Whether he’s anticipating next season’s make-or-break festival or simply realizing that much of what he does on the Dock Street stage will endure in perpetuity on YouTube, where excerpts of every concert are streamed as little as one day after a program bows out, Nuttall has noticeably sharpened his emceeing. Simply watch the streamed excerpts of Program VII and you’ll see.

To gin up excitement for Golijov’s Milonga, Nuttall not only hailed the return of the Weilerstein-Barnatan duo and the stature of the composer, he brought on hornist David Byrd-Marrow to help demonstrate the two rhythms clashing with each other in the piece. These two rhythms, the 3-3-2 pattern of the milonga and the 4/4 of Joseph Achron’s “Hebrew Melody” (written for Jascha Heifetz), repeatedly diverging and converging, personify the composer himself and his Argentinian/Jewish heritage.

Before bringing Byrd-Marrow on, Nuttall mocked himself a little by confessing that Barnatan had suggested that he demonstrate the milonga beat with one hand and the 4/4 with the other – a “total fail,” he recounted, when he made the attempt. At the end of the demo, having said that the two rhythms bumped against each other, Nuttall and Byrd-Marrow actually finished back-to-back, bumping each other.

In short, Nuttall scorns the seriousness of “setting the mood” in favor of trying to make his enthusiasm contagious. Remarkably, this humorous approach worked for a melancholy piece, cuing us to look for something we would surely find. That turned out to be chiefly Achron’s tune and Golijov’s variations on it, for Weilerstein is such a mesmerizing and rapturous performer that I gladly dwelled in the soul of Jewish melody while I was at Dock Street Theatre, mostly oblivious to the countercurrent of Barnatan’s Argentinian flavorings at the keyboard. That friction was more readily savored a day later when the YouTube replay was released.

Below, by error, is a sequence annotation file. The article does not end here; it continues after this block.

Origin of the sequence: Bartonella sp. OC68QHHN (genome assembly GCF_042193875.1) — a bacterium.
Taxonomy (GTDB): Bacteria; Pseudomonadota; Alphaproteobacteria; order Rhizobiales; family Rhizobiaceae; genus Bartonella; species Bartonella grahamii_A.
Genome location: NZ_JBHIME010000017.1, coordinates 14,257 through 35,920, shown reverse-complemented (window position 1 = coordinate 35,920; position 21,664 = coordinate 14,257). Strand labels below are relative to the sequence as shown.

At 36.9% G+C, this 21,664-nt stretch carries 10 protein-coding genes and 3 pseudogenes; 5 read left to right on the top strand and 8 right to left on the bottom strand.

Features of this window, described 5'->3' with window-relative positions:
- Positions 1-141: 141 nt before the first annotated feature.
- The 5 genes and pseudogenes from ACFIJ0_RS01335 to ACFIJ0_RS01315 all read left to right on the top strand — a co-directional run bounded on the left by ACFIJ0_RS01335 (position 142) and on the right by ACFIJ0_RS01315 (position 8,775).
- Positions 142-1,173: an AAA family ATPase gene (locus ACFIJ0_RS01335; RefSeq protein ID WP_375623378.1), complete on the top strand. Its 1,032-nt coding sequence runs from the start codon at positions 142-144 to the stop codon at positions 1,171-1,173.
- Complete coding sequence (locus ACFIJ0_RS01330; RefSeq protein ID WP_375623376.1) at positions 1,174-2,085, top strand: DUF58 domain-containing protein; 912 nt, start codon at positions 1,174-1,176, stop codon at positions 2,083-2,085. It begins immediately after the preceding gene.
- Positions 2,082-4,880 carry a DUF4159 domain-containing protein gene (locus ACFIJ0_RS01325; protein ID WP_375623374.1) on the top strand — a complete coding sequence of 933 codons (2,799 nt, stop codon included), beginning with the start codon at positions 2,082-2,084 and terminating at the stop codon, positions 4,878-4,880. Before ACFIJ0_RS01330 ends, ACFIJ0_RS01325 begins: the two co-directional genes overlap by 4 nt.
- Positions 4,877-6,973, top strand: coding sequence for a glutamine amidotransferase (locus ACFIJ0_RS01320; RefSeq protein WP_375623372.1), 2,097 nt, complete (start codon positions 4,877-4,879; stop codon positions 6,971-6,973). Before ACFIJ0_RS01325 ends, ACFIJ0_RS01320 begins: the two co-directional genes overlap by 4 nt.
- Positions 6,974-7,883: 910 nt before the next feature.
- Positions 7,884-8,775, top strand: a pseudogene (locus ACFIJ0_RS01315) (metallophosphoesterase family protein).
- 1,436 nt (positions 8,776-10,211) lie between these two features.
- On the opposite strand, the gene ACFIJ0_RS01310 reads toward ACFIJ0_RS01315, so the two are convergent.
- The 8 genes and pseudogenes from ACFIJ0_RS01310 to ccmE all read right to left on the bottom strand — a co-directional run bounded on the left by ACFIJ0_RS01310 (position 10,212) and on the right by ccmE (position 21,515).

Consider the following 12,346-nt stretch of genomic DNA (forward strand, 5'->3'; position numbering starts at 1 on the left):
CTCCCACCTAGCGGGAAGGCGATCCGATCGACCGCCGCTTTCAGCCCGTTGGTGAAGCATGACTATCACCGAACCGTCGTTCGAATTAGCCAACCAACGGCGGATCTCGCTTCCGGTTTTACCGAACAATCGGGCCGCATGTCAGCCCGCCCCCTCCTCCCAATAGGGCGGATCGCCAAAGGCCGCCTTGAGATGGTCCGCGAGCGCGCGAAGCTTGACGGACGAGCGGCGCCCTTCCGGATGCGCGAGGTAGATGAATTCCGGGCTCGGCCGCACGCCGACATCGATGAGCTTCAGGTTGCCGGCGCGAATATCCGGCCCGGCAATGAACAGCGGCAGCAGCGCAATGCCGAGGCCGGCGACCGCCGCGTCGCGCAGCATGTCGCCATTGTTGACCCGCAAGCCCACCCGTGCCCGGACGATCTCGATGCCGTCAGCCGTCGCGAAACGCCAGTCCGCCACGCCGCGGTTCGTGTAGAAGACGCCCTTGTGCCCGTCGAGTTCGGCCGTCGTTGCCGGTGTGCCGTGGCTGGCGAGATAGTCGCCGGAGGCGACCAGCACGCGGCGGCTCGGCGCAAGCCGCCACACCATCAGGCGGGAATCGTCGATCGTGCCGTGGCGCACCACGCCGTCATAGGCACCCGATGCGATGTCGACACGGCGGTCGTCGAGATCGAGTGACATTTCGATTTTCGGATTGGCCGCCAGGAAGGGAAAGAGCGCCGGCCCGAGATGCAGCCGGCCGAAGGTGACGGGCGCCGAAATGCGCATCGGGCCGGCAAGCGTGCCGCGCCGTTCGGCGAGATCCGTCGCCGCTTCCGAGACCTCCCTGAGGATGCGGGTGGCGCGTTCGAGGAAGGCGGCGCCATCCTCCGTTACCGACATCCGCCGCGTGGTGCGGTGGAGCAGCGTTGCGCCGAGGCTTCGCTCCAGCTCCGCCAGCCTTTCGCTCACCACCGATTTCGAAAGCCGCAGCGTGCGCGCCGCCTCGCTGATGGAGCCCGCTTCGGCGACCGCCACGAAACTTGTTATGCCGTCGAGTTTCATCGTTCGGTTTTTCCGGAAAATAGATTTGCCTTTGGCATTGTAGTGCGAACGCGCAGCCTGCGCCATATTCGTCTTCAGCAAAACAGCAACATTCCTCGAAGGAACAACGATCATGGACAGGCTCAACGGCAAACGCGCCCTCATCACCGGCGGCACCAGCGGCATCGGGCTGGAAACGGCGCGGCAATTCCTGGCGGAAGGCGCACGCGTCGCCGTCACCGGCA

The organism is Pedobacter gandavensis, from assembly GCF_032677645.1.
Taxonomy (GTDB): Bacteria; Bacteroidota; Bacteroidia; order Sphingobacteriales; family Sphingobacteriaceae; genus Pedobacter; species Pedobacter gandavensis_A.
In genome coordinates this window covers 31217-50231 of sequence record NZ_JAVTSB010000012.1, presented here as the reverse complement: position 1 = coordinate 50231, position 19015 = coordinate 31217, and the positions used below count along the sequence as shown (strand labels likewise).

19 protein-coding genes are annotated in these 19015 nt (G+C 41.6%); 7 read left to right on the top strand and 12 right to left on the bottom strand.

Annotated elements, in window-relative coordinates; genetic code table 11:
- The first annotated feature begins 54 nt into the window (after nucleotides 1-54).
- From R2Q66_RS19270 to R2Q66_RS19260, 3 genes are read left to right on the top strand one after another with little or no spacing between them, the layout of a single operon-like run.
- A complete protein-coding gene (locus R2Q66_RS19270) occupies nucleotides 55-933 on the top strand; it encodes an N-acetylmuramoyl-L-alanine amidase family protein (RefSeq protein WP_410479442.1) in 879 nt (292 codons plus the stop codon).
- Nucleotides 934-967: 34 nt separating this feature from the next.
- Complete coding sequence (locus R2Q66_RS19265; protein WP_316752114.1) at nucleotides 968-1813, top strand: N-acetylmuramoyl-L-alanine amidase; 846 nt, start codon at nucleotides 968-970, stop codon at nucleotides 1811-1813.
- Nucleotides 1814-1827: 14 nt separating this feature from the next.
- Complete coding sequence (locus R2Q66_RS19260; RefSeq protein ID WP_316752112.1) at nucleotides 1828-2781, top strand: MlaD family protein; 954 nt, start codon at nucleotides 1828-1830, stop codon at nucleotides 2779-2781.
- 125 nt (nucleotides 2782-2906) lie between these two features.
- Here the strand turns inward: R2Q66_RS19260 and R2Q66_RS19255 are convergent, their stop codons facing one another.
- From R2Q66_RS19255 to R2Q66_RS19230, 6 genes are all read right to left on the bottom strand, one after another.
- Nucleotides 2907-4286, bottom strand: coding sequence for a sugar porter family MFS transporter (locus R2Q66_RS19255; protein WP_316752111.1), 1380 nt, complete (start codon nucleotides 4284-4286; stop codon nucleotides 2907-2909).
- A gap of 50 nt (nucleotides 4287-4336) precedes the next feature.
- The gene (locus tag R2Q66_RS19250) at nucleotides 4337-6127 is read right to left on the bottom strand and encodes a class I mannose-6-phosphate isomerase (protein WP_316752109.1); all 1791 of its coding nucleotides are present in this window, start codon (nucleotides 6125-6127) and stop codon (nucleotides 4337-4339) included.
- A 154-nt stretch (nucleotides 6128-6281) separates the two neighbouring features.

Nuttall analyzed the Septet in a manner that would have pleased Wadsworth, but he added a couple of layers: the wild popularity of the piece, which eventually annoyed the more mature Beethoven, and his own iconoclastic preference for early Beethoven over the more widely admired masterworks of the middle and late periods. The sunniness of the music and the fecundity of melody, Nuttall extravagantly predicted, would surely send us off into the streets singing and dancing.

The Septet was a wonderful chance to see most of the newcomers in action, including bassoonist Monica Ellis, violinist Jennifer Frautschi, violist Ayane Kozasa, cellist Arlen Hlusko, and Byrd-Marrow. While this genial romp gave Byrd-Marrow a merry workout on the French horn with repeated hunting calls, the chief protagonists were Frautschi and clarinetist Todd Palmer, facing off at opposite sides of the stage. Palmer was as jocund and propulsive as ever, leading the woodwinds, while Frautschi was liveliness, intensity, and joy leading the strings. Anthony Manzo, like Palmer a longtime fixture at Spoleto, stood like a pillar between the two sections, genially keeping time on the double bass.

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Frautschi had already distinguished herself in the “Hippogriff,” lavishing her bold fruity tone on the Saint-Saëns sonata with even greater intensity, zest, and decisiveness, bringing Program V to a triumphant conclusion. Peak ferocity was reached minutes after the notorious torrent of 704 sixteenth notes that begin the closing Allegro Molto, when Frautschi and pianist Pedja Muzijevic, already red-lining the tempo, turned on the turbojets.